Moreover, the word "land" has been the subject of numerous judicial constructions. See 24 Words and Phrases Land 277-314 (1966 1979 Cum. Supp.). The High Court of Chancery of Maryland, for instance, held, as early as 1831, that "`land,' in the legal signification, comprehends all ground, soil, or earth whatever; . . . and it comprehends tide water rivers, lakes, and running streams, as so much land covered with water . . ." Coombs v. Jordan, 3 Bland 284, 311 (Md. Ch. 1831) (emphasis added). The courts of our sister jurisdictions have reached similar constructions of this word. For example, the Supreme Court of Iowa, in focusing on the word "land" as used in the Act of Congress admitting that state to the Union, held that "lands are not the less land for being covered with water." State v. Jones, 143 Iowa 398, 122 N.W. 241, 243 (1909). And, in the case of Wynn v. Margate City, 9 N.J. Misc. 1324, 157 A. 565 (1931), the Supreme Court of New Jersey held that the word "land," as used in a zoning ordinance, included land under water. Id. at 566. Similarly, in our view, when the General Assembly delegated to Calvert County the authority to zone any "land" or "lands" within its boundaries, it intended that this power be applied to the four corners of the county, no matter whether wet or dry. Cf. Slayton Gun Club v. Town of Shetek, 286 Minn. 461, 176 N.W.2d 544, 546-47 (1970) (word "land" in statute establishing minimum holdings before a private road may be built includes submerged land); ALI, A Model Land Development Code § 1-201(6) (Apr. 1974 Draft) ("land includes the earth, water and air, above, below or on the surface").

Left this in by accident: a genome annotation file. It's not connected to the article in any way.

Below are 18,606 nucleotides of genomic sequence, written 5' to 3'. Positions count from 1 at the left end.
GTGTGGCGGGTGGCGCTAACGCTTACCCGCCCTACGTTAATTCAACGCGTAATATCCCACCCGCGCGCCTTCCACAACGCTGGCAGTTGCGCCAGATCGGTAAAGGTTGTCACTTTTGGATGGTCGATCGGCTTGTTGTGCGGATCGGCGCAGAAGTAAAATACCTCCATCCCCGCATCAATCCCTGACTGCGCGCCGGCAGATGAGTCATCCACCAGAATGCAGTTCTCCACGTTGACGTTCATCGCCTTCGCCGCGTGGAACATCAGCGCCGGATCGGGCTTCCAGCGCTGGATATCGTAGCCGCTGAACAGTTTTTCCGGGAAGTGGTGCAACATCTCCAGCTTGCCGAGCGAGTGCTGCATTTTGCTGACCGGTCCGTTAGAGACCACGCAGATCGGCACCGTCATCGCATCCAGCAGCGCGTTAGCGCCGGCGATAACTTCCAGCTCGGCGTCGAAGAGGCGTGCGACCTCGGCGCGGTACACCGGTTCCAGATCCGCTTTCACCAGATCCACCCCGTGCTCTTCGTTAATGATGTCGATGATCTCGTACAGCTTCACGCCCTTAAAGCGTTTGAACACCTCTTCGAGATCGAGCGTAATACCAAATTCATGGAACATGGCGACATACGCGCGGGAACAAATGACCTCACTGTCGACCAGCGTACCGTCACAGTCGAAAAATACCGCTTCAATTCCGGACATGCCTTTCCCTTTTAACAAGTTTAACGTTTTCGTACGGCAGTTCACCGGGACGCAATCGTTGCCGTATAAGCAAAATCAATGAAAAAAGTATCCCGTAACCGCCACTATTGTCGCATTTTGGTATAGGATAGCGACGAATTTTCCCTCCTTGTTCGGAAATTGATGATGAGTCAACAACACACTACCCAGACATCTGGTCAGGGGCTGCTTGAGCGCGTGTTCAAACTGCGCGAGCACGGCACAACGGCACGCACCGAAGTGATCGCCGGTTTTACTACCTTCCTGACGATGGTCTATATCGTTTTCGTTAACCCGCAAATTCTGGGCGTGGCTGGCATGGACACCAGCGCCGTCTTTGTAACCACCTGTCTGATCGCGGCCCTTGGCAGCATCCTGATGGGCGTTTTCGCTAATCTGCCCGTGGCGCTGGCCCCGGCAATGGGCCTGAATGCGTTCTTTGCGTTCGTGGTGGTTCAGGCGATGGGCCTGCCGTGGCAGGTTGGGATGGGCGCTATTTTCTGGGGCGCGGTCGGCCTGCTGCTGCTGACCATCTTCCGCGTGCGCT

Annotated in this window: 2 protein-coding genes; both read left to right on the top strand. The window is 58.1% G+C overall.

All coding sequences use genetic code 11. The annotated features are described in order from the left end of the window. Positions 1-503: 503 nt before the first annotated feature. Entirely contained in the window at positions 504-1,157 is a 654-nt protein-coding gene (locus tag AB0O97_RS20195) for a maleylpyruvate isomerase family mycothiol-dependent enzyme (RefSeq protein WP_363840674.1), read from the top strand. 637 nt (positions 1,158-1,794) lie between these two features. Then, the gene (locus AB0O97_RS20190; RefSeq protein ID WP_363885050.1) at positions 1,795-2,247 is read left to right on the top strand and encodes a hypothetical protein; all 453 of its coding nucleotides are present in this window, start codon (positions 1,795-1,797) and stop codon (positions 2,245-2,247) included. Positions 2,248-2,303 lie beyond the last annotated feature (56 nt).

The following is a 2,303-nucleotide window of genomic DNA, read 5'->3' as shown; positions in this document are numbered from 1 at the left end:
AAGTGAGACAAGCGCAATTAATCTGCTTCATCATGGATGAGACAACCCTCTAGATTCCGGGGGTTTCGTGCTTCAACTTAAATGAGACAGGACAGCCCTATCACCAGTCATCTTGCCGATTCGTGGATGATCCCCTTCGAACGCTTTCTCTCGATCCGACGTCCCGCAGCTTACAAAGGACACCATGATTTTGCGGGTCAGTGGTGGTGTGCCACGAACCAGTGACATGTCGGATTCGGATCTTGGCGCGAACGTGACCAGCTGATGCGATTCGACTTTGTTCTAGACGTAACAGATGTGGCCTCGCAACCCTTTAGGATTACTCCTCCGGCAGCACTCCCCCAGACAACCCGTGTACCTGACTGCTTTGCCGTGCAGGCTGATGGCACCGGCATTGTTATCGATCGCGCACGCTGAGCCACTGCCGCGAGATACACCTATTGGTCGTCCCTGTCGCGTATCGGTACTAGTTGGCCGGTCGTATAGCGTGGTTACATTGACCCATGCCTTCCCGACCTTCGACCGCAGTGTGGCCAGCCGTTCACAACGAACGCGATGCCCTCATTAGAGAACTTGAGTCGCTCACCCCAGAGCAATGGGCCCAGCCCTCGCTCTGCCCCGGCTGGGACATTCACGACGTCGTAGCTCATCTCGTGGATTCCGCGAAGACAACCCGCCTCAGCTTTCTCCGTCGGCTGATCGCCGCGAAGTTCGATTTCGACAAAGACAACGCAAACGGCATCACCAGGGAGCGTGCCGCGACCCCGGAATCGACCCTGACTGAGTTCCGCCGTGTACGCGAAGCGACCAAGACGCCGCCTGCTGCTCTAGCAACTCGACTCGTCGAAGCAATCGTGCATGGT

We point out, however, that this conclusion — that the enabling act permits Calvert County to zone all areas within its borders — does not totally solve the dispute now before us, for we must recognize the historically distinct legal status relating to ownership which the land beneath the tidal waters has in this State and the consequences pertaining to zoning which flow from it. We have, on numerous occasions, traced the long and unique history of our State's tidal waters. See, e.g., Bd. of Pub. Works v. Larmar Corp., 262 Md. 24, 35, 277 A.2d 427, 432 (1971); Kerpelman v. Bd. of Public Works, 261 Md. 436, 445, 276 A.2d 57, 61, cert. denied, 404 U.S. 858 (1971); Sollers v. Sollers, 77 Md. 148, 151-52, 26 A. 188, 188 (1893). One aspect of that history, which is established beyond all question, is that nearly all of the navigable waters, as well as the lands beneath them, are owned by the State for the benefit of all its citizens. Md. Decl. of Rts., Art. 5; Caine v. Cantrell, 279 Md. 392, 396, 369 A.2d 56, 58 (1977); Dep't of Natural Res. v. Ocean City, 274 Md. 1, 5, 332 A.2d 630, 633 (1975); Kerpelman v. Bd. of Public Works, supra. As proprietor of this area, the State holds all powers of regulation and control over these "lands," subject to the paramount power of the United States to regulate navigation. See Western Contracting Co. v. Titter, 255 Md. 581, 587, 258 A.2d 600, 604 (1969); Adams v. Carey, 172 Md. 173, 181-82, 190 A. 815, 819 (1937).